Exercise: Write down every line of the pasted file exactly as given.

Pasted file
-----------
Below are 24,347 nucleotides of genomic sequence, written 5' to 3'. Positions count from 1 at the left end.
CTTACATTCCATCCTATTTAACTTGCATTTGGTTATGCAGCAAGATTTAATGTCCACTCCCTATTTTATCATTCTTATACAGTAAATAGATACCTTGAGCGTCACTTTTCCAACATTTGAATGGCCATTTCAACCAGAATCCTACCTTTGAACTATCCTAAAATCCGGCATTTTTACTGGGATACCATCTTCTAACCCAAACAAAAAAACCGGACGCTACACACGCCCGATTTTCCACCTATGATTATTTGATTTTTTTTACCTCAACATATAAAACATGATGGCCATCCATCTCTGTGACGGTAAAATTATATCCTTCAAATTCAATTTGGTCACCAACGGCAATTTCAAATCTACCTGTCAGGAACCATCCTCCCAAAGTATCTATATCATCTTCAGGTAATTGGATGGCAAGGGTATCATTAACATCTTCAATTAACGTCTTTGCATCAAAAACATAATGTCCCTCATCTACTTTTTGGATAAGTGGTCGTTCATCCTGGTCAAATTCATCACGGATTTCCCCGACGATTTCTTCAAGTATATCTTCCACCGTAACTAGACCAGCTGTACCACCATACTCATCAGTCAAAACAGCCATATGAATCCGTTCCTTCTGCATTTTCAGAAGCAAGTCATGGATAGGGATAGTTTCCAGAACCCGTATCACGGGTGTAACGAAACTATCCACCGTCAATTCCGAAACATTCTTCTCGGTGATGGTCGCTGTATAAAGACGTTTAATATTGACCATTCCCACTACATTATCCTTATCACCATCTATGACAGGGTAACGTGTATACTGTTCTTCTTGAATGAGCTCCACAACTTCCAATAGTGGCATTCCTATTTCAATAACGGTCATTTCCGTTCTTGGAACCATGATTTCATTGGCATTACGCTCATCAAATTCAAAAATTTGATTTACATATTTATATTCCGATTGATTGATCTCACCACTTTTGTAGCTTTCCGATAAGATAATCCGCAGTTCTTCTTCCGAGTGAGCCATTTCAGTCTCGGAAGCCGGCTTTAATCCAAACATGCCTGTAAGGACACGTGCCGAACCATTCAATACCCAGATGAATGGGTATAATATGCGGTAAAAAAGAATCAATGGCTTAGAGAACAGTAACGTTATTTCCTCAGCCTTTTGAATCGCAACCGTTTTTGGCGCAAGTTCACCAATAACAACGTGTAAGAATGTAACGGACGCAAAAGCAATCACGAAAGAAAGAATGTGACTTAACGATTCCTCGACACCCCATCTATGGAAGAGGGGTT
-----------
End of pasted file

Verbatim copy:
Below are 24,347 nucleotides of genomic sequence, written 5' to 3'. Positions count from 1 at the left end.
CTTACATTCCATCCTATTTAACTTGCATTTGGTTATGCAGCAAGATTTAATGTCCACTCCCTATTTTATCATTCTTATACAGTAAATAGATACCTTGAGCGTCACTTTTCCAACATTTGAATGGCCATTTCAACCAGAATCCTACCTTTGAACTATCCTAAAATCCGGCATTTTTACTGGGATACCATCTTCTAACCCAAACAAAAAAACCGGACGCTACACACGCCCGATTTTCCACCTATGATTATTTGATTTTTTTTACCTCAACATATAAAACATGATGGCCATCCATCTCTGTGACGGTAAAATTATATCCTTCAAATTCAATTTGGTCACCAACGGCAATTTCAAATCTACCTGTCAGGAACCATCCTCCCAAAGTATCTATATCATCTTCAGGTAATTGGATGGCAAGGGTATCATTAACATCTTCAATTAACGTCTTTGCATCAAAAACATAATGTCCCTCATCTACTTTTTGGATAAGTGGTCGTTCATCCTGGTCAAATTCATCACGGATTTCCCCGACGATTTCTTCAAGTATATCTTCCACCGTAACTAGACCAGCTGTACCACCATACTCATCAGTCAAAACAGCCATATGAATCCGTTCCTTCTGCATTTTCAGAAGCAAGTCATGGATAGGGATAGTTTCCAGAACCCGTATCACGGGTGTAACGAAACTATCCACCGTCAATTCCGAAACATTCTTCTCGGTGATGGTCGCTGTATAAAGACGTTTAATATTGACCATTCCCACTACATTATCCTTATCACCATCTATGACAGGGTAACGTGTATACTGTTCTTCTTGAATGAGCTCCACAACTTCCAATAGTGGCATTCCTATTTCAATAACGGTCATTTCCGTTCTTGGAACCATGATTTCATTGGCATTACGCTCATCAAATTCAAAAATTTGATTTACATATTTATATTCCGATTGATTGATCTCACCACTTTTGTAGCTTTCCGATAAGATAATCCGCAGTTCTTCTTCCGAGTGAGCCATTTCAGTCTCGGAAGCCGGCTTTAATCCAAACATGCCTGTAAGGACACGTGCCGAACCATTCAATACCCAGATGAATGGGTATAATATGCGGTAAAAAAGAATCAATGGCTTAGAGAACAGTAACGTTATTTCCTCAGCCTTTTGAATCGCAACCGTTTTTGGCGCAAGTTCACCAATAACAACGTGTAAGAATGTAACGGACGCAAAAGCAATCACGAAAGAAAGAATGTGACTTAACGATTCCTCGACACCCCATCTATGGAAGAGGGGTT